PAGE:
Lots of walking, hard wooden beds, heavy luggage. Long journeys and little comfort.
I’m now even stacking boxes and bananas for my second year visa work.
16kg boxes of bananas being moved onto pallets for 8 hours each day. Packing up to 5,000 boxes a week on my own.
Straining back? Hell yes.
Wouldn’t anyone have a sore back?
What helps me travel with Scoliosis?
I travel with a teddy, however, any small pillow or head rest is great to take the pressure off your back. Sometimes even resting a piece of clothing in the middle of your back takes away pressure on long journeys. My teddy, ‘Grumpy’ is a great neck rest and of course, a great comfort to me.
Asking for an extra pillow at hostels, hotels or an planes can help for extra comfort and support.
4 hour trip to Cairns/ Australia
Due to scoliosis, I do suffer pain and discomfort. I do get back ache and my back looks uneven and unbalanced all the time. Having a few tablets of Anadin or other pain relief can help take the ease out of the real discomfort however I very rarely take any form of tablets or pain relief. I have found personal ways to reduce discomfort which works for me.
If you suffer from discomfort after sitting for too long during flights, let the airline know and they may offer you some extra space or somewhere to stretch out. It’s important to be able to stretch your back out as it easily stiffens, I find discomfort gets worse if I am sat for too long.
If you are on long journeys, make sure to move and stretch around or if walking for long periods, remember it’s okay and rest. It’s always time to stop for a coffee right?
Clothes. So of course, clothes can look uneven on my upper half and certain tops & bras just don’t sit right. There are clothes I feel extremely uncomfortable wearing, but doesn’t everyone? I try and buy clothes that don’t draw too much area to bumps and curves.
I find when traveling there are loads of cheap, beautiful baggy and loose clothes that are easy to pack and look great wondering hippy towns and idyllic beaches. As the weather is pretty humid in so many parts of the world, light and baggy clothing is always great to have and sold almost everywhere.
40degrees checking out Penang’s street art // Malaysia
When those bikinis come out, I have no choice but to reveal my back.
There is nothing I can do about the way my back looks. Some people say they really can’t notice it, to me, it runs through my head constantly.
As scoliosis affects your entire skeleton, posture is important. Avoid sitting crouching over yourself. Yoga is a great way to help stretch out your back and engage good posture throughout out your life.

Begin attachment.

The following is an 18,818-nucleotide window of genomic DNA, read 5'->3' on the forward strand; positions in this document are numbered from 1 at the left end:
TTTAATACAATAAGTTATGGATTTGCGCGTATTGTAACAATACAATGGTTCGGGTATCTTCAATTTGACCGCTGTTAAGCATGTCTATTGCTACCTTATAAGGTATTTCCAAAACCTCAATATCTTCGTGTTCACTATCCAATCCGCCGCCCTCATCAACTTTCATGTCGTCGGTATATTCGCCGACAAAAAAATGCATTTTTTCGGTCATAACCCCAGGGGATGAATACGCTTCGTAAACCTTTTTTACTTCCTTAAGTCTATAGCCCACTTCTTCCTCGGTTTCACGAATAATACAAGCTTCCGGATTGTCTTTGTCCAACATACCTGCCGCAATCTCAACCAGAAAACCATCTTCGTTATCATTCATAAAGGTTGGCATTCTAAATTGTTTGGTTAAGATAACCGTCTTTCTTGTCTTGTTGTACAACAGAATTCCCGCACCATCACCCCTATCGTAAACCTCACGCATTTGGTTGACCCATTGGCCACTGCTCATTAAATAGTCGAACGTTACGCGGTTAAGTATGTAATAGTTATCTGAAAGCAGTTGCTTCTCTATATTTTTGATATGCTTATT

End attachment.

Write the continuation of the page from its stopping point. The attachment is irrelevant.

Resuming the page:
I find the more you know about the balance of muscles around the spine and the way your body will move differently to others, will help understand how to help the discomfort. I know lots of people who take part in physio to understand the way the body will move differently and work on certain muscles as they will be uneven.
The older I get and the more I travel, the less I concentrate on my scoliosis. The less I actually overly care about the way I look, and in some way, what anyone thinks about me.
I have found personal ways of my own to keep my back comfortable however, I have never needed much special treatment or extra care. My dance training has helped with my posture, I keep fit and healthy to protect my bone strength, cut out the booze and don’t smoke cigarettes.
I can still do everything I want to do.
I’m not sure for how long, maybe until I’m 30,50,70. I do suffer from discomfort no one else understands.
Understanding that with or without surgery it will always be a big part of my life. I may look at things differently over time.
It can’t stop you doing anything, epecially if you are determind.
There are lots of different ways of improving life with scoliosis, lots of groups and worldwide meetings on dealing with Scoliosis. Don’t be afraid to talk about it, it makes you unique. It’s good to open up about it and get the support you need.
There are hundreds of people undergoing surgery, starting there first few weeks in a brace and also, like me, just getting on with life with the condition.